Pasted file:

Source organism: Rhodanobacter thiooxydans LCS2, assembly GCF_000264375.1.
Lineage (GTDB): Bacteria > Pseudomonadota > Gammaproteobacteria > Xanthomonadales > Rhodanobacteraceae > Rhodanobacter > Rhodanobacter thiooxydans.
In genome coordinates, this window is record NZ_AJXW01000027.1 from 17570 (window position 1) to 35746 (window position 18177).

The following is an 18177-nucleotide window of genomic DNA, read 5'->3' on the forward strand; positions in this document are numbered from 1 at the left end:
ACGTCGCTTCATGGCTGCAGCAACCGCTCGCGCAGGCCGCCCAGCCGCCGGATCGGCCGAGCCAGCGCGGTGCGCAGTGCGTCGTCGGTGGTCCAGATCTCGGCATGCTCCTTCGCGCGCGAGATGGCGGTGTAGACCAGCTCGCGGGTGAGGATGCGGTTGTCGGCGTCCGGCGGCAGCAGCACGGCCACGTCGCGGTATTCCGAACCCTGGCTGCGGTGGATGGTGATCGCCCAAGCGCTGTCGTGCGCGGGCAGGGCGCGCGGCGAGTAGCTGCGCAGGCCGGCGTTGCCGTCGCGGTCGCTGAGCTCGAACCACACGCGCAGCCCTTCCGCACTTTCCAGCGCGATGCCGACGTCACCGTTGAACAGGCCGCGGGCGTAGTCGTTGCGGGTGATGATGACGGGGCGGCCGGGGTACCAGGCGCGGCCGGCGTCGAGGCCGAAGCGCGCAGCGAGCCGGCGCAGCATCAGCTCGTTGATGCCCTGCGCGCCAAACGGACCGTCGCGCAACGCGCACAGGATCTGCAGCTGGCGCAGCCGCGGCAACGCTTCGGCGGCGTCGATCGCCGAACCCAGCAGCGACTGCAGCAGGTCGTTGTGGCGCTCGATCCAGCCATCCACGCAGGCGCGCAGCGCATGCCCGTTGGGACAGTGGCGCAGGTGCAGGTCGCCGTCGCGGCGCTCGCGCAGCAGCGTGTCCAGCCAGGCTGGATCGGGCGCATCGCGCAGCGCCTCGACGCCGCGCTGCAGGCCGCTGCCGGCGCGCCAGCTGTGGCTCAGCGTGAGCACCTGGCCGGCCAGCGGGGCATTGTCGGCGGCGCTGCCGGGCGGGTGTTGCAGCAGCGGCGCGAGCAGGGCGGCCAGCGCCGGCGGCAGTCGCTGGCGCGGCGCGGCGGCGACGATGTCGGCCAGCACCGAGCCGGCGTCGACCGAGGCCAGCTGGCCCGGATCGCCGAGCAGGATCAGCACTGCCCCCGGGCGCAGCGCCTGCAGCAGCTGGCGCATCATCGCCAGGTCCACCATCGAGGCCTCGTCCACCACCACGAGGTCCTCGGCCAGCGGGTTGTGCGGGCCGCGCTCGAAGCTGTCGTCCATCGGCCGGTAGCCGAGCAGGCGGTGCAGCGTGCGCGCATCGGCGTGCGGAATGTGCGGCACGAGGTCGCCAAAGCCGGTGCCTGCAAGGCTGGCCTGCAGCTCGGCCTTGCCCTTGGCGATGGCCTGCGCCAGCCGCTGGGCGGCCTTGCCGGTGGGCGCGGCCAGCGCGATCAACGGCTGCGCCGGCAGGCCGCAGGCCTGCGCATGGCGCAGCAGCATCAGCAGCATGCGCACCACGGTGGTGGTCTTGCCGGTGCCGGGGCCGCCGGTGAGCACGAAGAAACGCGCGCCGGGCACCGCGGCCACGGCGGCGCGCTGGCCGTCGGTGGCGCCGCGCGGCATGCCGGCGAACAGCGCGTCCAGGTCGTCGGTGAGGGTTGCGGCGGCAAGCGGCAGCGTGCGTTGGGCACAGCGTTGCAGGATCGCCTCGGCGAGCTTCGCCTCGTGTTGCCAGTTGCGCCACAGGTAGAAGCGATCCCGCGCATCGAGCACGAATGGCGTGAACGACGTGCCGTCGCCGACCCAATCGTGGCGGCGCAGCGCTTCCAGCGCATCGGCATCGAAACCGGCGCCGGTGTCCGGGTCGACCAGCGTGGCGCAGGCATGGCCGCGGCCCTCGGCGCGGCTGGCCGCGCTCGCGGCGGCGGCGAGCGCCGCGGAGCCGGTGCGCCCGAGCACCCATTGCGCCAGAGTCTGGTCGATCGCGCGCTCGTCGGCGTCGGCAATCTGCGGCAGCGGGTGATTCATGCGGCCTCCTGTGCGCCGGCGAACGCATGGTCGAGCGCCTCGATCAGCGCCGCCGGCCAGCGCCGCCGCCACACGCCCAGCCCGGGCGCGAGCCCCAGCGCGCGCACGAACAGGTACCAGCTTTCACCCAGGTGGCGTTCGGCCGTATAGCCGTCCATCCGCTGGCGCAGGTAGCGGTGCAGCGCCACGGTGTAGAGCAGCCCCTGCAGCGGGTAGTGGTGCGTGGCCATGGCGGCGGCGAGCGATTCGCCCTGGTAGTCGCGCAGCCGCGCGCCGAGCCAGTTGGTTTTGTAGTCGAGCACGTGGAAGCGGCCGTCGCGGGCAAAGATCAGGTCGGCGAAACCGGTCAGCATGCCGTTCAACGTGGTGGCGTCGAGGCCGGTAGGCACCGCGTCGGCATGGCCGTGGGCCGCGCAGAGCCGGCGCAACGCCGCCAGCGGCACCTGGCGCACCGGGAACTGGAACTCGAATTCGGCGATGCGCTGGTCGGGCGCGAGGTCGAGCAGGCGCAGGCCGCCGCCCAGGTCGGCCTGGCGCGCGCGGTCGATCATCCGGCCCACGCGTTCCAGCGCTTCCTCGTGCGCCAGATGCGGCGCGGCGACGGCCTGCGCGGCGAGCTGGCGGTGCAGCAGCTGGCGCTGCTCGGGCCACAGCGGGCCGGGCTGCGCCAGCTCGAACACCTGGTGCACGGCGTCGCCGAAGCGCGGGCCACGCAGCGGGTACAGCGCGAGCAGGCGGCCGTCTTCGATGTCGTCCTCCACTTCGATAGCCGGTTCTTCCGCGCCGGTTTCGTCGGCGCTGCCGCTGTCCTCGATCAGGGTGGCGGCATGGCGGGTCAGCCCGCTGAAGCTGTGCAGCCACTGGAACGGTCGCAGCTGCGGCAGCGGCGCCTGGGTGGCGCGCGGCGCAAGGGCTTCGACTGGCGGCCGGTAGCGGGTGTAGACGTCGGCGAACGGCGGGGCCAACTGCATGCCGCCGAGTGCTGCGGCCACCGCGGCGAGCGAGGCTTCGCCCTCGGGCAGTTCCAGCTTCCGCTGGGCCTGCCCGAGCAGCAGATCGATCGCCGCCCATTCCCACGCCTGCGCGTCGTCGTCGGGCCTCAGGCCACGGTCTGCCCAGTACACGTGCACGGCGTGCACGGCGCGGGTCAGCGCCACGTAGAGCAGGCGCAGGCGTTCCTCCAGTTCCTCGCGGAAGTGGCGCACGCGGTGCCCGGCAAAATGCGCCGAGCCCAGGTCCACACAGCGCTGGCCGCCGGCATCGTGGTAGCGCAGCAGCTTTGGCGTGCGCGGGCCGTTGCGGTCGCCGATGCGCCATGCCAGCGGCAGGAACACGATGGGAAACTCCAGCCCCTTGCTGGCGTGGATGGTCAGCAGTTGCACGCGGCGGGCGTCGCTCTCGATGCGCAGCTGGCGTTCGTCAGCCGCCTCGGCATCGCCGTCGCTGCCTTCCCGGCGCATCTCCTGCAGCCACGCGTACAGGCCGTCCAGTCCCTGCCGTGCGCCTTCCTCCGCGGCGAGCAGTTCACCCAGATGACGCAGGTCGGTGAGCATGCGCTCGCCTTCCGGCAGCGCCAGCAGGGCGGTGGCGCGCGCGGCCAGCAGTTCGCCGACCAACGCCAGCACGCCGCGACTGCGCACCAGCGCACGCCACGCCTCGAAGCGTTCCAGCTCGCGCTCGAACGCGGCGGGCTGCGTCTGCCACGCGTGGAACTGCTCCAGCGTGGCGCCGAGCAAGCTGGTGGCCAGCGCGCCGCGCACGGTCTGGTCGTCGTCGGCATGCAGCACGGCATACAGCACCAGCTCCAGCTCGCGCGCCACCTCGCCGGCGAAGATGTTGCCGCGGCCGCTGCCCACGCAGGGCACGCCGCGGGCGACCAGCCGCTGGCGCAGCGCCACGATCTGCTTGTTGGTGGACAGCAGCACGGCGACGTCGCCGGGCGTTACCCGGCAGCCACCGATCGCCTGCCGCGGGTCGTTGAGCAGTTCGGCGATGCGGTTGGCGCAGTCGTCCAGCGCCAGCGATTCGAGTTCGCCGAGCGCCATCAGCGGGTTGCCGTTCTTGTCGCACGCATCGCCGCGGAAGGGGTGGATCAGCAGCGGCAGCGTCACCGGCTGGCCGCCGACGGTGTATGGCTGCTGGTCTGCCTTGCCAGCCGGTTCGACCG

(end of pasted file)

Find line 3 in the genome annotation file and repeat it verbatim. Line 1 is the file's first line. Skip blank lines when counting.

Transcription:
In genome coordinates, this window is record NZ_AJXW01000027.1 from 17570 (window position 1) to 35746 (window position 18177).